Renewable Energy Saves Remote Russian Towns
And it will only spread farther.
Did you know the first utility-scale wind turbine was actually built in Russia?
I know, it's hard to see the oil and gas giant as a front-runner in the renewable energy sector. But make no mistake, even this fossil-fuel powered country has room for clean energy.
Take for instance the village of Oktyabrsky, one of the richest fishing areas in the country. The village is rich in salmon and crabs, but only has a human population of 1,685.
Now, Oktyabrsky is in a situation similar to that of the U.S. state Alaska: it is far from the main energy grids and runs mostly on dirty diesel fuel. The fuel is the municipal area's biggest expense.
However, in 2014 the village finally got a chance at relief from the monetary and health costs of diesel electro-generators...
Russia had begun a movement to add renewable energy sources to its Far East regions. The wind turbines now provide about 30% of Oktyabrsky's energy needs, and they also reduced fuel costs and the smog that plagued the village's air and water supplies.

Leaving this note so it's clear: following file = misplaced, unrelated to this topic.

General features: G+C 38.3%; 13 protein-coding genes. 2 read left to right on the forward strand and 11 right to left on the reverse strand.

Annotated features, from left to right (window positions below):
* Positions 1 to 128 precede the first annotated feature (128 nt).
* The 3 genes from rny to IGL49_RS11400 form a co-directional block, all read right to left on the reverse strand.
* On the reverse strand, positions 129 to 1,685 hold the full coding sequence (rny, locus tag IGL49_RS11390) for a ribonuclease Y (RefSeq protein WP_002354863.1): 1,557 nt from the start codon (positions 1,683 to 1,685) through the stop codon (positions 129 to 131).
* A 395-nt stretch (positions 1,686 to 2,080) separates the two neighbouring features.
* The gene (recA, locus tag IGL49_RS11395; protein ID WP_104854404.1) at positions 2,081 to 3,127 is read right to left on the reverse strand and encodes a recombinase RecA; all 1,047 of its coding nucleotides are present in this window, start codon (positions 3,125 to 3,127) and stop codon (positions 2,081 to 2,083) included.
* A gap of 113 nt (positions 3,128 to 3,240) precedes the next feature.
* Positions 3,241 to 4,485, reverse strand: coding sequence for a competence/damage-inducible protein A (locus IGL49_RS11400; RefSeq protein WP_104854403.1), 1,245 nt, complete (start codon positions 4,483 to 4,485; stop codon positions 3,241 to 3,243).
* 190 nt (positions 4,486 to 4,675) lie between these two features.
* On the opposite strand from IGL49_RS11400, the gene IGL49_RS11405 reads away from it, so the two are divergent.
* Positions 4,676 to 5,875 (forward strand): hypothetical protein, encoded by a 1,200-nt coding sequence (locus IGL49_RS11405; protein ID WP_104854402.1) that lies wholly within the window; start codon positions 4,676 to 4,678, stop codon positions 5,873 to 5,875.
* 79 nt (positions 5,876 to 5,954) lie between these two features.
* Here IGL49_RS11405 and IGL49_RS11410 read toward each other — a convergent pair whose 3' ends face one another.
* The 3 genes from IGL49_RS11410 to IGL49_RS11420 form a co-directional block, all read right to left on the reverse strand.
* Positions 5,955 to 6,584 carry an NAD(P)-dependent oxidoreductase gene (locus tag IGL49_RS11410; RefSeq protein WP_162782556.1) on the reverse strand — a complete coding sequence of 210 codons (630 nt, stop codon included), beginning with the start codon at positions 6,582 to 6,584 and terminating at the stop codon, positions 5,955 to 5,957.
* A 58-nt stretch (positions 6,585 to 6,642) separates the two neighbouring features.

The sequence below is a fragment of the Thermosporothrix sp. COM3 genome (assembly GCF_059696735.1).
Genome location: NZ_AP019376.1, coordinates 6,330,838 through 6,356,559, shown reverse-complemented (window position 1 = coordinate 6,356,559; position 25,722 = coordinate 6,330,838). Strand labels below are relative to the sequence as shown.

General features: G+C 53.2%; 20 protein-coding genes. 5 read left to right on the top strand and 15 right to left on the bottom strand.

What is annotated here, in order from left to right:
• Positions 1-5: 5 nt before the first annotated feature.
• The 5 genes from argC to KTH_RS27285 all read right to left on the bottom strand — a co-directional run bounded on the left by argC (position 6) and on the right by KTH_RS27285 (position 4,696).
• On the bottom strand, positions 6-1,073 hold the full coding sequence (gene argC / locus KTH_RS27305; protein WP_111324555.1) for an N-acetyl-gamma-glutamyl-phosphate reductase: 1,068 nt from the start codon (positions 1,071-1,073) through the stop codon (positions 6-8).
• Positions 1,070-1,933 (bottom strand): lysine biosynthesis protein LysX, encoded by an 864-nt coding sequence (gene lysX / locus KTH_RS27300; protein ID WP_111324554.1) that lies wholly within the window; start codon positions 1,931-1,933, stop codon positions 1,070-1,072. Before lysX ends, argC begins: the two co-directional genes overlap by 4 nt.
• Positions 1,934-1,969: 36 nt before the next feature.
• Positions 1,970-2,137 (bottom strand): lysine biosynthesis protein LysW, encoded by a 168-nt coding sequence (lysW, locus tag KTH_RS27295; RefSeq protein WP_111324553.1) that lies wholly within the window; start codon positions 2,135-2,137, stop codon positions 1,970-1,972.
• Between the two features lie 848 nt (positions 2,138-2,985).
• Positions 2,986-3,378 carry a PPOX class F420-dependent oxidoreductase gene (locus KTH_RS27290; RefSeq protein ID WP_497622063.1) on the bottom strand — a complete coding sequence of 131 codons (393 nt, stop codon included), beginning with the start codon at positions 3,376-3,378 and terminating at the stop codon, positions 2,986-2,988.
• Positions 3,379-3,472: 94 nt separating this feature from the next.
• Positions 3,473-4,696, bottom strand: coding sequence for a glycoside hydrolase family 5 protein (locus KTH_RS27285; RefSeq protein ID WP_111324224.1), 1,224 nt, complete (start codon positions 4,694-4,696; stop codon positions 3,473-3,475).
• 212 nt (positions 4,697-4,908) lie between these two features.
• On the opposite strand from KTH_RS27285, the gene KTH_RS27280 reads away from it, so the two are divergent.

Then there's Batagai, a tiny town beyond the Arctic Circle, where the dead of winter is the only time one can travel; in the summer the roads flood with melted ice and snow, and residents live off of stored supplies of food and fuel for months at a time.
Even being connected to one of the world's biggest oil and gas producers couldn't save this village from being too rough to get regular supplies of fuel.
However, there is one benefit to being above the Arctic Circle: the sun is out 24 hours a day.
And in June, 2015, Batagai was able to start taking advantage of this weather phenomenon. RAO Energy Systems, a Russian energy utility company, has built a 4 megawatt solar farm, one of the largest found above the Arctic Circle.
These wind and solar installations are incredibly small compared to some of the projects currently being built in the U.S., China, Australia, India, Germany, and even oil-rich Saudi Arabia. But it's just another sign that the world – including fossil fuel producers like Russia – is moving toward cleaner energy sources.
To continue reading...
Until next time,
A true insider in the energy markets, Keith is one of few financial reporters to have visited the Alberta oil sands. His research has helped thousands of investors capitalize from the rapidly changing face of energy. Keith connects with hundreds of thousands of readers as the Managing Editor of Energy & Capital as well as Investment Director of Angel Publishing's Energy Investor. For years, Keith has been providing in-depth coverage of the Bakken, the Haynesville Shale, and the Marcellus natural gas formations — all ahead of the mainstream media. For more on Keith, go to his editor's page.
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